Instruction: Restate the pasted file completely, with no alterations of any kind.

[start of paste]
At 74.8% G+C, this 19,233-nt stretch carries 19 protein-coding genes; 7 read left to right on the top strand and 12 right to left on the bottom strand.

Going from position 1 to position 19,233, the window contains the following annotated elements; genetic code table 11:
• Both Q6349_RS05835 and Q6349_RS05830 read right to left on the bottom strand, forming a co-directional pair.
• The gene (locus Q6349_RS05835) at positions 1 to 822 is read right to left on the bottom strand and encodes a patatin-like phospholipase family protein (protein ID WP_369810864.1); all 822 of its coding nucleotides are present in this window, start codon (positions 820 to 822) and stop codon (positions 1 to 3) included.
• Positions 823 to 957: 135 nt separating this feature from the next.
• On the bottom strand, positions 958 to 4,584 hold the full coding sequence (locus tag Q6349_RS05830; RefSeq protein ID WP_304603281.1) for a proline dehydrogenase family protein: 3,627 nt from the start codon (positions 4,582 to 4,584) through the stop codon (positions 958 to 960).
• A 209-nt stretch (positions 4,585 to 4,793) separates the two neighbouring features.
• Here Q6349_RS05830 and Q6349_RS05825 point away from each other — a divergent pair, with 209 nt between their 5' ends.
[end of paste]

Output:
At 74.8% G+C, this 19,233-nt stretch carries 19 protein-coding genes; 7 read left to right on the top strand and 12 right to left on the bottom strand.

Going from position 1 to position 19,233, the window contains the following annotated elements; genetic code table 11:
• Both Q6349_RS05835 and Q6349_RS05830 read right to left on the bottom strand, forming a co-directional pair.
• The gene (locus Q6349_RS05835) at positions 1 to 822 is read right to left on the bottom strand and encodes a patatin-like phospholipase family protein (protein ID WP_369810864.1); all 822 of its coding nucleotides are present in this window, start codon (positions 820 to 822) and stop codon (positions 1 to 3) included.
• Positions 823 to 957: 135 nt separating this feature from the next.
• On the bottom strand, positions 958 to 4,584 hold the full coding sequence (locus tag Q6349_RS05830; RefSeq protein ID WP_304603281.1) for a proline dehydrogenase family protein: 3,627 nt from the start codon (positions 4,582 to 4,584) through the stop codon (positions 958 to 960).
• A 209-nt stretch (positions 4,585 to 4,793) separates the two neighbouring features.
• Here Q6349_RS05830 and Q6349_RS05825 point away from each other — a divergent pair, with 209 nt between their 5' ends.